Coffee Exchange co-owner Bill Fishbein, founder of The Coffee Trust (and Coffee Kids), has worked on sustainable development projects in Latin America for over 27 years. Over the last several years The Coffee Trust has created a comprehensive integrated sustainable development program in the Ixil region of Guatemala, one of the poorest coffee-growing regions in the world. The program combines support for education, health care, food security and economic development along with a strong capacity building component to promote sustainable development at origin.
La Roya Recovery Fund. When the La Roya fungus attacked Central American coffee in 2013, the people at The Coffee Trust adjusted their focus from general sustainability issues like health care, education and capacity building, ventilated efficient stoves and micro-credit programs for women, to life-and-death strategies to deal with the La Roya. Two main features, EMs (effective micro-organisms) which protect coffee plants from La Roya, and Food Sovereignty, where methodologies of planting and harvesting their own fruits and vegetables and chickens are handed down from farmer to farmer (compesino-a-compesino) by other farmers in the Mayan tradition.
Standard Coffee Trust sustainability programs are:
Earthquake Relief: Rebuilding in La Reforma, Guatemala
95% of our green (unroasted) coffee comes from Cooperative Coffees, a green coffee importing cooperative, comprising 23 community-based coffee roasters (including Coffee Exchange) in the USA and Canada, who are committed to building and supporting fair and sustainable trade relationships for the benefit of farmers and their exporting cooperatives, families, and communities.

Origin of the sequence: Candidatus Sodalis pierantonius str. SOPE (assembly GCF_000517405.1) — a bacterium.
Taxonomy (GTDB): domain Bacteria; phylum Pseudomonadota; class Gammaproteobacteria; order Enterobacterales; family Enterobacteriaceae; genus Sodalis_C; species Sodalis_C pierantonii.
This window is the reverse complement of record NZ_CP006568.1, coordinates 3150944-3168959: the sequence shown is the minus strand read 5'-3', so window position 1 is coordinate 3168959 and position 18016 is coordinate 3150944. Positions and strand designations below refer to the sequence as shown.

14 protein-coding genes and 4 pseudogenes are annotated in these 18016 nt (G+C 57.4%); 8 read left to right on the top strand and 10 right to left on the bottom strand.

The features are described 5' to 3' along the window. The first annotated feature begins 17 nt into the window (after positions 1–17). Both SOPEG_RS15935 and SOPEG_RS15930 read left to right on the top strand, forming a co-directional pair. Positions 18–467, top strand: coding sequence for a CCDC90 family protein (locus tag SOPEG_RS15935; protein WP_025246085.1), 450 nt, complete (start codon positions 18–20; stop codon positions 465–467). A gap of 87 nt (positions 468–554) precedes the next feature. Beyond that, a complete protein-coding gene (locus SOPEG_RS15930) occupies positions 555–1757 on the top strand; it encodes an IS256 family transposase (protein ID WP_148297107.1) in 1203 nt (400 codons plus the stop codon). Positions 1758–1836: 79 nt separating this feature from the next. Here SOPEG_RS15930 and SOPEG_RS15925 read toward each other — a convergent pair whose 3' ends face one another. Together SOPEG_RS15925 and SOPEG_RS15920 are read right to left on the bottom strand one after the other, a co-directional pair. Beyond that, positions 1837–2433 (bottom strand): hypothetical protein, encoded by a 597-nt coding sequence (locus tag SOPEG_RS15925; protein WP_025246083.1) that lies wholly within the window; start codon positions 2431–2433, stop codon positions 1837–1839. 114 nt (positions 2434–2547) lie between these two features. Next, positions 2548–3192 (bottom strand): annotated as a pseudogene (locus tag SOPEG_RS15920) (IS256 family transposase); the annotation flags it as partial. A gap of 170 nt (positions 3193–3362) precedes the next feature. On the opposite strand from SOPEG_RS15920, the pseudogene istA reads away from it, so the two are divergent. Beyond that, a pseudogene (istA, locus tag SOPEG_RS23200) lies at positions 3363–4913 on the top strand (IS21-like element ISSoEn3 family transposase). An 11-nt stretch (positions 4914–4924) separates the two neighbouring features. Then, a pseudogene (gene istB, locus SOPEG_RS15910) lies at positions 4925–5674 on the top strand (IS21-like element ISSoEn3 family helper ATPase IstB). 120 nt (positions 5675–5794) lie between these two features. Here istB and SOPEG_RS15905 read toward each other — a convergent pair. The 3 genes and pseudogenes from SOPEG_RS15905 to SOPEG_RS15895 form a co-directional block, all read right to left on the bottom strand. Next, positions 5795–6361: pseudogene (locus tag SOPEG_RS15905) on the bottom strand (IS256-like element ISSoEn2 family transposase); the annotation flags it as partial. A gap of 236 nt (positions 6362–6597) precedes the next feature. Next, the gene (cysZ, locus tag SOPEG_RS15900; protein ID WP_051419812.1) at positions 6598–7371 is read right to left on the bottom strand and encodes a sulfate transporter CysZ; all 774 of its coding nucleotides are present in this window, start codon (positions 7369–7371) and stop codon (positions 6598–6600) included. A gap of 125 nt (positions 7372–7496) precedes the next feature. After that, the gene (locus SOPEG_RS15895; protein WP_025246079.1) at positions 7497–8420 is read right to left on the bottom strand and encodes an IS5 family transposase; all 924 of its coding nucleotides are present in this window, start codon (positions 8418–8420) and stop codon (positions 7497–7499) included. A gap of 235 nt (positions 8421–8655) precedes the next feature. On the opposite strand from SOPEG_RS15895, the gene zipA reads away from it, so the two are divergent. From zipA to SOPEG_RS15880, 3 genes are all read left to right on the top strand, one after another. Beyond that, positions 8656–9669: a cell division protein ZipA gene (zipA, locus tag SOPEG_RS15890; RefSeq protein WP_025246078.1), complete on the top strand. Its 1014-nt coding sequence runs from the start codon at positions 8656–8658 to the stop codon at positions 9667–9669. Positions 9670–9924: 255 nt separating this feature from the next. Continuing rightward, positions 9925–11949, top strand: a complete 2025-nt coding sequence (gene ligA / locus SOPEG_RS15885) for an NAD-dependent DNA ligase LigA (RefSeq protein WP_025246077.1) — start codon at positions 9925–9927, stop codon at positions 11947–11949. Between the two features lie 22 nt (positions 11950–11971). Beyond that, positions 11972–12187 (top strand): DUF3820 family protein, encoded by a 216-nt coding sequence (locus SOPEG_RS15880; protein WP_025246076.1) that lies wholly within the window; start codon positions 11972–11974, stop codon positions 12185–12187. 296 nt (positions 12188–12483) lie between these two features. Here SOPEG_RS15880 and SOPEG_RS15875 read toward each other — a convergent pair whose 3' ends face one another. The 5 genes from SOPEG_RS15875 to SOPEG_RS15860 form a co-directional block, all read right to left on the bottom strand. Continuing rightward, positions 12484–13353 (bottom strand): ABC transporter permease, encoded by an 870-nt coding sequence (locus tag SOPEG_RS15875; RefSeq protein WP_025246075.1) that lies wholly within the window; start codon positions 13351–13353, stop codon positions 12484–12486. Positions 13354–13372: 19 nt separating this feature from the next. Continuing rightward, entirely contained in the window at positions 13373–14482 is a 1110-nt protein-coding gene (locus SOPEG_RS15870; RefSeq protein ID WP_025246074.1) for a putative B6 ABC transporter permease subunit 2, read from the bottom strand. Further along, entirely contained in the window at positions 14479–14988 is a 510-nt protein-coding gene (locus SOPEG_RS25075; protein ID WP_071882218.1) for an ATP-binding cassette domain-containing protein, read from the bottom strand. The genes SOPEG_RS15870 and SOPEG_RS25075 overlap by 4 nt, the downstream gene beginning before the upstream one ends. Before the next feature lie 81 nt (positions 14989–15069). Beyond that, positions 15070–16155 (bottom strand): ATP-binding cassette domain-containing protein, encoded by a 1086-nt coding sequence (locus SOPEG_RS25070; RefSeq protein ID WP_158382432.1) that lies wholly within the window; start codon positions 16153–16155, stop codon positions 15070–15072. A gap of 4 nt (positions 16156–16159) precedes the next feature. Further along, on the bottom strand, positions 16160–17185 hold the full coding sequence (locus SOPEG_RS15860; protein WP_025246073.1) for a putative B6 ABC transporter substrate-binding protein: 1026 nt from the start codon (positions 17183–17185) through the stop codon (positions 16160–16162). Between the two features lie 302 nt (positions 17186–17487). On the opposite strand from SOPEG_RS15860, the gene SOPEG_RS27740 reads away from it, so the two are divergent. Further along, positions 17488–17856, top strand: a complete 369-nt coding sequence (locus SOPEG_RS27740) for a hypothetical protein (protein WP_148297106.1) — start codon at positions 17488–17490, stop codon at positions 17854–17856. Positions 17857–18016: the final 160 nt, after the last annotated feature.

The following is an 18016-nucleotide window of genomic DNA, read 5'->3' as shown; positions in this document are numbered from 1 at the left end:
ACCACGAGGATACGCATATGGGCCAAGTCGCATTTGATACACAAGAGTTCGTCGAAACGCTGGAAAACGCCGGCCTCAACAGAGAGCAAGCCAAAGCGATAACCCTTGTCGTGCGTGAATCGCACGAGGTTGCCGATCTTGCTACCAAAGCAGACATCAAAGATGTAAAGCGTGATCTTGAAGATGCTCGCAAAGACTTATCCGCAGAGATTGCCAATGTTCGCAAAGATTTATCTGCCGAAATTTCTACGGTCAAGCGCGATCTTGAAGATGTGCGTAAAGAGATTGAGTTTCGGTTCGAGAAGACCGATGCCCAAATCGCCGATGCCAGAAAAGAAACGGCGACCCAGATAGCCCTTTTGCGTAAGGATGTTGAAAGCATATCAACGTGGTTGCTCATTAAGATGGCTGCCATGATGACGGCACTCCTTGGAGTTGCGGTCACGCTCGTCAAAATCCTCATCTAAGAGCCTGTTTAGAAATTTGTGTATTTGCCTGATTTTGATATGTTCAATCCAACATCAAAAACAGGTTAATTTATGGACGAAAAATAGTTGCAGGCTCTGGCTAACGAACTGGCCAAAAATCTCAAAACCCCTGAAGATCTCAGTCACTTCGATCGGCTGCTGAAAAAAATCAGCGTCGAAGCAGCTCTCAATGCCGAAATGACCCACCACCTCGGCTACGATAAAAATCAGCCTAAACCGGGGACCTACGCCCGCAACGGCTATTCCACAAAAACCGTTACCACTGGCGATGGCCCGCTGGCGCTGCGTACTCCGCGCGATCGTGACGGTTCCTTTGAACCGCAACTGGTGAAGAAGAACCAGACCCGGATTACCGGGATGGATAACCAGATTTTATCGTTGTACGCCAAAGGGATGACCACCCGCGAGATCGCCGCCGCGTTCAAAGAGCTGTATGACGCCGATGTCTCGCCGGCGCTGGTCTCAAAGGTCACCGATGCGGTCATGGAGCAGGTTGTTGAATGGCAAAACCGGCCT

Cooperative Coffees strives to promote transparent Fair Trade and Organic sustainable development alternatives in both the North and the South, while continuing to supply its members with the highest quality coffee on the market. Coop Coffees is recognized as a valuable resource and a major player in matters of support for coffee farmers, environmental and economic developmental NGOs, as well as roasters in the North. Recently, Cooperative Coffees has played an important role in working with Root Capital, Sustainable Harvest and Green Mountain Coffee Roasters in dealing with the La Roya disease affecting Central America and adjacent areas in Latin America.
Grounds for Health’s mission is to create sustainable and effective cervical cancer prevention and treatment programs in coffee-growing communities, with the goal of decreasing the rate of cervical cancer.
Grounds for Health Goals:
Where coffee drinkers (consumers) combine efforts with other coffee drinkers to provide coffee farmers no-interest no-risk loans, enabling the coffee farmer to bring his coffee to market without exorbitant pre-financing expenses.
The majority of the world's coffee is grown by farmers tending tiny, remote plots of land, producing an average of 1,000-3,000 LBs a year of export grade green (unroasted) coffee.
Through Grow Ahead, retail coffee customers (consumers) conspire with other customers from the same roaster, to pool resources in $25 to $100 amounts, to provide no interest – no risk loan to coffee farmers, so they can bring their coffee to market without exorbitant pre-financing fees.